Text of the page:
Delivery and carryout services will be the only options in multiple states for weeks to come.

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As city, state, and federal officials continue to monitor and react to the COVID-19—or coronavirus—pandemic, governments are taking a variety of actions including limiting group events, closing schools, and suspending non-essential operations. On Sunday, multiple state governments announced closures of restaurants, bars, breweries, and other businesses. The CDC also released a new recommendation for avoiding or canceling any gather of 50 or more people in an effort to limit the spread of the virus.

Some national chain restaurants have taken action on their own, including Starbucks which, also on Sunday, announced it would be suspending in-store seating, converting all company-owned stores to carryout and delivery hubs only, and committing to temporarily closing stores in places like shopping malls and college campuses where large groups of people gather.

Some chefs and restaurateurs have made similar efforts of their own volition, including José Andrés, David Chang, and Danny Meyer, who closed all or most of their respective U.S. restaurants in recent days.

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Here are the states that have closed restaurants and bars due to coronavirus so far:

California

Gov. Gavin Newsom announced the closure of bars, wineries, breweries, and nightclubs indefinitely, and called for restaurants to operate at 50-percent capacity in accordance with social distancing practices. Both Newsom and Los Angeles Mayor Eric Garcetti have also indicated full closure of restaurants could be possible in the coming days in the city and/or state.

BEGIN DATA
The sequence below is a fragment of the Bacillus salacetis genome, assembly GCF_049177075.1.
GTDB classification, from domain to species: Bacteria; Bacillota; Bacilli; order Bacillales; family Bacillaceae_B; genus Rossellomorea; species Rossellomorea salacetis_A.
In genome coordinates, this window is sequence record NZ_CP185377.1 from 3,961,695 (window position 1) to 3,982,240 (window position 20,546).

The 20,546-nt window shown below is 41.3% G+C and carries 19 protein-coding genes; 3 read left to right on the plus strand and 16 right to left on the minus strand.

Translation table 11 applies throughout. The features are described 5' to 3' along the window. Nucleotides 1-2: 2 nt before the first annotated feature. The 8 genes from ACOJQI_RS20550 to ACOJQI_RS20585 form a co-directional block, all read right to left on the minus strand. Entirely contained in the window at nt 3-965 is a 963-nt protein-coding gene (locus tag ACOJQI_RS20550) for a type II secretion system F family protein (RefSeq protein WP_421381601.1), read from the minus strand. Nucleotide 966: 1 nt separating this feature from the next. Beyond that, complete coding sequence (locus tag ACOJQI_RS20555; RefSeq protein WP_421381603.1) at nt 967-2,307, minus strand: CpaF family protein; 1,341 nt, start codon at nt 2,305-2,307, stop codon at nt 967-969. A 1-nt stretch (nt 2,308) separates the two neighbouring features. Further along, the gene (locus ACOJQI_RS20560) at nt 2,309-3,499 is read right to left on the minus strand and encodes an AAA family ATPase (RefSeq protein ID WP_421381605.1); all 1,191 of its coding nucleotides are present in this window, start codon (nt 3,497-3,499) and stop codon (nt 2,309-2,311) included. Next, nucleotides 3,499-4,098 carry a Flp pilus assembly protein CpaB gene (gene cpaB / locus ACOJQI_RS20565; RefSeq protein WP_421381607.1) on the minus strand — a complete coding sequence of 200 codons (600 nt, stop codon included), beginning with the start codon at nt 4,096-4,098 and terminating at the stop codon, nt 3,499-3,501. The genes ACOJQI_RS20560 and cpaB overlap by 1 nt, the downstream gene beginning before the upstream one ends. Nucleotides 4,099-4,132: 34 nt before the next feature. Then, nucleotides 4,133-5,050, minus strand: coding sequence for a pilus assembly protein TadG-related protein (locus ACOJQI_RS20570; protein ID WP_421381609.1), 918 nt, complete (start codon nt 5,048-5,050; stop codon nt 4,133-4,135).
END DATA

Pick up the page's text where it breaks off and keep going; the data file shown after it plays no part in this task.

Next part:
Illinois

Gov. J.B. Pritzker called for a temporary cessation of dine-in service at restaurants and bars from Tuesday, March 17 through Monday, March 30. Delivery, drive-thru, carryout, and curbside pickup services would still be allowed for businesses to remain open.

Massachusetts

Gov. Charlie Baker placed a ban on dining in bars and restaurants in the state through Monday, April 6. Delivery, drive-thru, carryout, and curbside service would still be allowed.

Ohio

Gov. Mike DeWine closed all bars and restaurants in the state through Monday, March 30, effective Sunday, March 15 at 9 p.m. local time, with delivery and takeout services still allowed.

Pennsylvania

Gov. Tom Wolf put closures into effect in five counties—Allegheny, Bucks, Chester, Delaware, and Montgomery—beginning Monday, March 16 at 12:01 a.m. for two weeks.

Washington

Gov. Jay Inslee announced Sunday he would sign an emergency declaration suspending dine-in service at restaurants and bars on Monday, March 16 and effective through Tuesday, March 31. Takeout and delivery services are still allowed to continue.

Some cities are also taking action as well:

New York City Mayor Bill de Blasio announced on Sunday night that he intended to suspend service at bars and restaurants in the city indefinitely starting Tuesday, March 17, after initially limiting them to 50-percent capacity, despite many social media posts showing crowded bars and brunch spots over the weekend. Washington, D.C. also instituted a ban on bar seating and service to standing customers, with a maximum of six persons per seated table and a minimum of six feet between tables, and shut down nightclubs completely. The city of Hoboken, New Jersey instituted a 10 p.m. to 5 a.m. curfew and asked restaurants to transition to delivery and takeout.

In the last week, entire countries, including Italy and Spain, have gone on lockdown and shuttered all nonessential businesses as the number of infected persons in each nation has continued to grow.

This article will be updated as more information becomes available.

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